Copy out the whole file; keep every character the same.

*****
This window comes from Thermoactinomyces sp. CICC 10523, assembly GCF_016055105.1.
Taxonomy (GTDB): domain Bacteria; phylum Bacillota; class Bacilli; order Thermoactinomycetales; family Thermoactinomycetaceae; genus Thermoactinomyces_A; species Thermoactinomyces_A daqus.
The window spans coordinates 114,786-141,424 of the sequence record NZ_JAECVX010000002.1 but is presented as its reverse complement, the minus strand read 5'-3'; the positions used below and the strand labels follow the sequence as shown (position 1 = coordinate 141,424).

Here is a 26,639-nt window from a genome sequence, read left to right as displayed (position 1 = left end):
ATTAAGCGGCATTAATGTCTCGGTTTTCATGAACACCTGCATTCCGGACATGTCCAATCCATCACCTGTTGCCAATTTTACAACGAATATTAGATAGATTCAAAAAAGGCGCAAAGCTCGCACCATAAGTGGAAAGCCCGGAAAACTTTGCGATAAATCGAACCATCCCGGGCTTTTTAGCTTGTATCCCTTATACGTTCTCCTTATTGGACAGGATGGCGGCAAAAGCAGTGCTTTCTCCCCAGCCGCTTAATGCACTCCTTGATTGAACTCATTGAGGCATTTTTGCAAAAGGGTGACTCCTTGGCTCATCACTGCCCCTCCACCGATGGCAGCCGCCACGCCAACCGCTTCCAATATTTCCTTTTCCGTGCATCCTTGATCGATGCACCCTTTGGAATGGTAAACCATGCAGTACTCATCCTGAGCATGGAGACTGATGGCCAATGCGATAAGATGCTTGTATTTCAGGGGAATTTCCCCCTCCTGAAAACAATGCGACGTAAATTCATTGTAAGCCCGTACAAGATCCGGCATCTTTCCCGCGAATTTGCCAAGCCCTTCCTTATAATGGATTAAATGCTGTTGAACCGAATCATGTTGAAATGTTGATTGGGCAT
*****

This window comes from Thermoactinomyces sp. CICC 10523, assembly GCF_016055105.1.
Taxonomy (GTDB): domain Bacteria; phylum Bacillota; class Bacilli; order Thermoactinomycetales; family Thermoactinomycetaceae; genus Thermoactinomyces_A; species Thermoactinomyces_A daqus.
The window spans coordinates 114,786-141,424 of the sequence record NZ_JAECVX010000002.1 but is presented as its reverse complement, the minus strand read 5'-3'; the positions used below and the strand labels follow the sequence as shown (position 1 = coordinate 141,424).

Here is a 26,639-nt window from a genome sequence, read left to right as displayed (position 1 = left end):
ATTAAGCGGCATTAATGTCTCGGTTTTCATGAACACCTGCATTCCGGACATGTCCAATCCATCACCTGTTGCCAATTTTACAACGAATATTAGATAGATTCAAAAAAGGCGCAAAGCTCGCACCATAAGTGGAAAGCCCGGAAAACTTTGCGATAAATCGAACCATCCCGGGCTTTTTAGCTTGTATCCCTTATACGTTCTCCTTATTGGACAGGATGGCGGCAAAAGCAGTGCTTTCTCCCCAGCCGCTTAATGCACTCCTTGATTGAACTCATTGAGGCATTTTTGCAAAAGGGTGACTCCTTGGCTCATCACTGCCCCTCCACCGATGGCAGCCGCCACGCCAACCGCTTCCAATATTTCCTTTTCCGTGCATCCTTGATCGATGCACCCTTTGGAATGGTAAACCATGCAGTACTCATCCTGAGCATGGAGACTGATGGCCAATGCGATAAGATGCTTGTATTTCAGGGGAATTTCCCCCTCCTGAAAACAATGCGACGTAAATTCATTGTAAGCCCGTACAAGATCCGGCATCTTTCCCGCGAATTTGCCAAGCCCTTCCTTATAATGGATTAAATGCTGTTGAACCGAATCATGTTGAAATGTTGATTGGGCAT